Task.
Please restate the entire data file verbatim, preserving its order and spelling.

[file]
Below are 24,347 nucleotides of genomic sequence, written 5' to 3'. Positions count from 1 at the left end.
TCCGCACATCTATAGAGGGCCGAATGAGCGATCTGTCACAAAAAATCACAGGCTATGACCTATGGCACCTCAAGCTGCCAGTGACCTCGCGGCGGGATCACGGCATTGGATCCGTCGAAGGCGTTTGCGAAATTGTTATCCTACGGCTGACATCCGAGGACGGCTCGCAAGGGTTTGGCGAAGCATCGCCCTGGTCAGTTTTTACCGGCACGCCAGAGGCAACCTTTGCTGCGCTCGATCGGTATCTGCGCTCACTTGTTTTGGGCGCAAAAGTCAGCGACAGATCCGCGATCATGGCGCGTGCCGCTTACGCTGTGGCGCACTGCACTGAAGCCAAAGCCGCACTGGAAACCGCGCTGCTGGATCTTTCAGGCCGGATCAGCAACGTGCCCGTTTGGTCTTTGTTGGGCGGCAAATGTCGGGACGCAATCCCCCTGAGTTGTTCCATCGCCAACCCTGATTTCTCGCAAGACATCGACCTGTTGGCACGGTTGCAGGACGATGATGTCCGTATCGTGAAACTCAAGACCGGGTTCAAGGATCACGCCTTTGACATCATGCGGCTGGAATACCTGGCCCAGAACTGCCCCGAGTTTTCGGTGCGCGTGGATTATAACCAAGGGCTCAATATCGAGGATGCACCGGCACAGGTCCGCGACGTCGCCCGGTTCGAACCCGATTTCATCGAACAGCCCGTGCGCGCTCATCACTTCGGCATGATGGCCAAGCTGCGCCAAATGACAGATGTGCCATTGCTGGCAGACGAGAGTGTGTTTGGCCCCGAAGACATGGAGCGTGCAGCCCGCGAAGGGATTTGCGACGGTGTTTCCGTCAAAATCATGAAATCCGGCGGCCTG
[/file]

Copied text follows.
Below are 24,347 nucleotides of genomic sequence, written 5' to 3'. Positions count from 1 at the left end.
TCCGCACATCTATAGAGGGCCGAATGAGCGATCTGTCACAAAAAATCACAGGCTATGACCTATGGCACCTCAAGCTGCCAGTGACCTCGCGGCGGGATCACGGCATTGGATCCGTCGAAGGCGTTTGCGAAATTGTTATCCTACGGCTGACATCCGAGGACGGCTCGCAAGGGTTTGGCGAAGCATCGCCCTGGTCAGTTTTTACCGGCACGCCAGAGGCAACCTTTGCTGCGCTCGATCGGTATCTGCGCTCACTTGTTTTGGGCGCAAAAGTCAGCGACAGATCCGCGATCATGGCGCGTGCCGCTTACGCTGTGGCGCACTGCACTGAAGCCAAAGCCGCACTGGAAACCGCGCTGCTGGATCTTTCAGGCCGGATCAGCAACGTGCCCGTTTGGTCTTTGTTGGGCGGCAAATGTCGGGACGCAATCCCCCTGAGTTGTTCCATCGCCAACCCTGATTTCTCGCAAGACATCGACCTGTTGGCACGGTTGCAGGACGATGATGTCCGTATCGTGAAACTCAAGACCGGGTTCAAGGATCACGCCTTTGACATCATGCGGCTGGAATACCTGGCCCAGAACTGCCCCGAGTTTTCGGTGCGCGTGGATTATAACCAAGGGCTCAATATCGAGGATGCACCGGCACAGGTCCGCGACGTCGCCCGGTTCGAACCCGATTTCATCGAACAGCCCGTGCGCGCTCATCACTTCGGCATGATGGCCAAGCTGCGCCAAATGACAGATGTGCCATTGCTGGCAGACGAGAGTGTGTTTGGCCCCGAAGACATGGAGCGTGCAGCCCGCGAAGGGATTTGCGACGGTGTTTCCGTCAAAATCATGAAATCCGGCGGCCTG